It helps improve joint function and reduce post exercise joint pain in athletes. There was a study that adult athletes with knee pain who took 5 grams of collagen peptides daily for 12 weeks experienced less joint pain during exercise because proteins repaired micro injuries in cartilage and reduced inflammation (7).
There is a benefit to your cardiovascular health! In a study in 2017, participants who consumed collagen tripeptide for six months showed an improvement in cholesterol and arterial stiffness (8). This along with a good lifestyle may reduce the risk of cardiovascular diseases.
The beauty of collagen is it can be used as a protein powder in a smoothie, stirred into coffee or tea, or mixed into baked desserts because it has no flavor. As we age, our bodies will produce less of it, which contributes to the visual effects of aging such as wrinkles. Collagen is trending in the wellness and cosmetology industry, and we should take part in this trend! Collagen supplements are a great way to combat this reduction in our body's natural collagen production and helpful for those who want to keep their skin looking “young,” with other benefits!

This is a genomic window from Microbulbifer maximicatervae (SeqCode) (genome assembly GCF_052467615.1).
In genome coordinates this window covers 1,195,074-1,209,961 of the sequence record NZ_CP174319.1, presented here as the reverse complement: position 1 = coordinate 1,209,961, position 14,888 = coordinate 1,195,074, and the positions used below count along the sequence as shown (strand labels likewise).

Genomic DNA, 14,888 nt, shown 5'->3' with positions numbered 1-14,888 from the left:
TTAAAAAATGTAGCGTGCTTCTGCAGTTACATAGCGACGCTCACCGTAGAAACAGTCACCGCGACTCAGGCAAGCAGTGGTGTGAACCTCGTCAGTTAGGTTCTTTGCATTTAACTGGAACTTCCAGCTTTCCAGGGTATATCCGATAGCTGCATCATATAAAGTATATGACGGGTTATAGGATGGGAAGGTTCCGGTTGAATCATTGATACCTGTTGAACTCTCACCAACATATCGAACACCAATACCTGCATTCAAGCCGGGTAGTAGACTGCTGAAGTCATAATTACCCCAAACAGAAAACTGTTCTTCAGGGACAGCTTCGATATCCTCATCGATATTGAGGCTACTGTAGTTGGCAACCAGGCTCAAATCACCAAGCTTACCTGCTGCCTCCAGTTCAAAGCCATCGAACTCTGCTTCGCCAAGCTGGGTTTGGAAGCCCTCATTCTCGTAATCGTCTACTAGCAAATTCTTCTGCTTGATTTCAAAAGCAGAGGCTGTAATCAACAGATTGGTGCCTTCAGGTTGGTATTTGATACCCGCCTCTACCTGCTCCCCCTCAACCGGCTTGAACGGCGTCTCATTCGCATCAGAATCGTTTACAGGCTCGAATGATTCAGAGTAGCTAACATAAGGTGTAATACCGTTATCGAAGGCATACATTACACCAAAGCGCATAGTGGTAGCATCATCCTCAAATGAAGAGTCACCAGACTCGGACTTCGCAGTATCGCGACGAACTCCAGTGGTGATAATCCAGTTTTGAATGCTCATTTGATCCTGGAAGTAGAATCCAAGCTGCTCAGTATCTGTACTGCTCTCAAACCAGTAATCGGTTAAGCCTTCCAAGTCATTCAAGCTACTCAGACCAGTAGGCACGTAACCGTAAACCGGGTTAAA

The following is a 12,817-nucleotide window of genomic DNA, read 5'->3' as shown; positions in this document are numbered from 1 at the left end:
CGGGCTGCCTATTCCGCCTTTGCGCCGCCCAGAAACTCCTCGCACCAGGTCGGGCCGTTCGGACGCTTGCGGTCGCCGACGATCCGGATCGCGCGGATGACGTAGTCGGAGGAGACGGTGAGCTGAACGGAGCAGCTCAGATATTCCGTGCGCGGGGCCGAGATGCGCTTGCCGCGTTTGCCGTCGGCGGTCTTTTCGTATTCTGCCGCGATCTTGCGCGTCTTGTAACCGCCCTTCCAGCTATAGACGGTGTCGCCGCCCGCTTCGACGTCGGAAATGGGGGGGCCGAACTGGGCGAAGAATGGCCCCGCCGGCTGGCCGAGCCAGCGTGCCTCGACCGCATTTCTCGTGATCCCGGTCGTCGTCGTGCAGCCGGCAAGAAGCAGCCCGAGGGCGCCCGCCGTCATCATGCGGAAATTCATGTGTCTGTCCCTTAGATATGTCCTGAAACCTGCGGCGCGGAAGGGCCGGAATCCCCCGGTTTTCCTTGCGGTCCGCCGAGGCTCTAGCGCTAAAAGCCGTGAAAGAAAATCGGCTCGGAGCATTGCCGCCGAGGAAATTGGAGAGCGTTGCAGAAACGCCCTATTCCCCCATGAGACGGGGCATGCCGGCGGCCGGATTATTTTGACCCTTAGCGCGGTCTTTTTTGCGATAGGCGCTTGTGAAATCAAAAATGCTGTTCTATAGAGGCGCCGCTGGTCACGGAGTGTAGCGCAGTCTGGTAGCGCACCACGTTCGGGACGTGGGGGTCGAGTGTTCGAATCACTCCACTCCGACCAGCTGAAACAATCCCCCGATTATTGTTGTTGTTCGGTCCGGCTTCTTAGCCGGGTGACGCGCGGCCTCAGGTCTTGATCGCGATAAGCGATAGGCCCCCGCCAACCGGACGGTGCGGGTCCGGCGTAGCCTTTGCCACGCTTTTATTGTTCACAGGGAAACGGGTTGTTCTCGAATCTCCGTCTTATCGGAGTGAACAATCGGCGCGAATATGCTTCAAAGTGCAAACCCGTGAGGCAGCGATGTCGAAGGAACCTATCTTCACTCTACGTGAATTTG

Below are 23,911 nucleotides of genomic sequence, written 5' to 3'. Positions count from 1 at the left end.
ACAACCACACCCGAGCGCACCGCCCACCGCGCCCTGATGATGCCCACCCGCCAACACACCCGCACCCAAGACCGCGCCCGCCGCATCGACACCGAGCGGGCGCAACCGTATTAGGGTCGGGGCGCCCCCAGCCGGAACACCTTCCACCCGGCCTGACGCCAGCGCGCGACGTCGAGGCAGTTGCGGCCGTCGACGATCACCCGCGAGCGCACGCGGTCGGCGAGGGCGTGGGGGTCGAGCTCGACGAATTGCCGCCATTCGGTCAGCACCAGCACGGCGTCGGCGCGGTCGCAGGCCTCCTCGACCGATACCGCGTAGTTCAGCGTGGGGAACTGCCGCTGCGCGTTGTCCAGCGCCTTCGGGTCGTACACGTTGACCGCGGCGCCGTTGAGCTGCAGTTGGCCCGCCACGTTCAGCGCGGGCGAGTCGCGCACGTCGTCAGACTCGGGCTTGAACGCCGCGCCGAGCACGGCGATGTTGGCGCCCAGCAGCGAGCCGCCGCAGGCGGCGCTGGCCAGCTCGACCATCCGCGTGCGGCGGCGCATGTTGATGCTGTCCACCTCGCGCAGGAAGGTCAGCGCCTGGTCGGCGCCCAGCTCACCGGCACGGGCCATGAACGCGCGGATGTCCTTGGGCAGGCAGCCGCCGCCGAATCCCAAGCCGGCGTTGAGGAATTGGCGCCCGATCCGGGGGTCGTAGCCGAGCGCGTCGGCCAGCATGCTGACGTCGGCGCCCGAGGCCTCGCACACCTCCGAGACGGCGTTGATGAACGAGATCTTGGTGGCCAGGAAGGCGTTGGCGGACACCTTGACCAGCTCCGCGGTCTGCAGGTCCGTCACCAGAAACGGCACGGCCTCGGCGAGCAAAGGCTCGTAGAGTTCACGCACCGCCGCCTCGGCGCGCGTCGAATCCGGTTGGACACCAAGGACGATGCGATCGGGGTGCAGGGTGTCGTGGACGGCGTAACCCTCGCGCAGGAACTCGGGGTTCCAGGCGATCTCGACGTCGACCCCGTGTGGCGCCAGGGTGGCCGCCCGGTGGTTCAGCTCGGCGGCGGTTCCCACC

It will also help to:
Embrace a nourishing lifestyle and eat a well-rounded diet brimming with protein-packed delights.
If you smoke, quit.
Apply sunscreen daily.
In the near future, we can all radiate with collagen joy!
Written by Melody Yang, BS and edited by Aldrin V. Gomes, PhD
(1) Hilkka Turakainen, et al. Synthesis of Hyaluronic Acid and Collagen in Skin Fibroblasts Cultures from Patients with Osteogenesis Imperfecta. Vol. 628, 1 Jan. 1980, pp. 388–397.
(2) Wang, Hsiuying. “A Review of the Effects of Collagen Treatment in Clinical Studies.” Polymers, vol. 13, no. 22, 9 Nov. 2021, p. 3868.
(3) Al-Atif, Hend. Collagen Supplements for Aging and Wrinkles: A Paradigm Shift in the Field of Dermatology and Cosmetics. Dermatology Practical & Conceptual, vol. 12, no. 1, 2 Feb. 2022, p. e2022018.
(4) Asserin, Jérome, et al. The Effect of Oral Collagen Peptide Supplementation on Skin Moisture and the Dermal Collagen Network: Evidence from Anex Vivomodel and Randomized, Placebo-Controlled Clinical Trials. Journal of Cosmetic Dermatology, vol. 14, no. 4, 12 Sept. 2015, pp. 291–301.
(5) Bolke, Liane, et al. A Collagen Supplement Improves Skin Hydration, Elasticity, Roughness, and Density: Results of a Randomized, Placebo-Controlled, Blind Study. Nutrients, vol. 11, no. 10, 17 Oct. 2019, p. 2494.
(6) König, Daniel, et al. Specific Collagen Peptides Improve Bone Mineral Density and Bone Markers in Postmenopausal Women—a Randomized Controlled Study. Nutrients, vol. 10, no. 1, 16 Jan. 2018, p. 97.
(7) Zdzieblik, Denise, et al. Improvement of Activity-Related Knee Joint Discomfort Following Supplementation of Specific Collagen Peptides. Applied Physiology, Nutrition, and Metabolism, vol. 42, no. 6, June 2017, pp. 588–595.
(8) Tomosugi, Naohisa, et al. Effect of Collagen Tripeptide on Atherosclerosis in Healthy Humans. Journal of Atherosclerosis and Thrombosis, vol. 24, no. 5, 1 May 2017, pp. 530–538.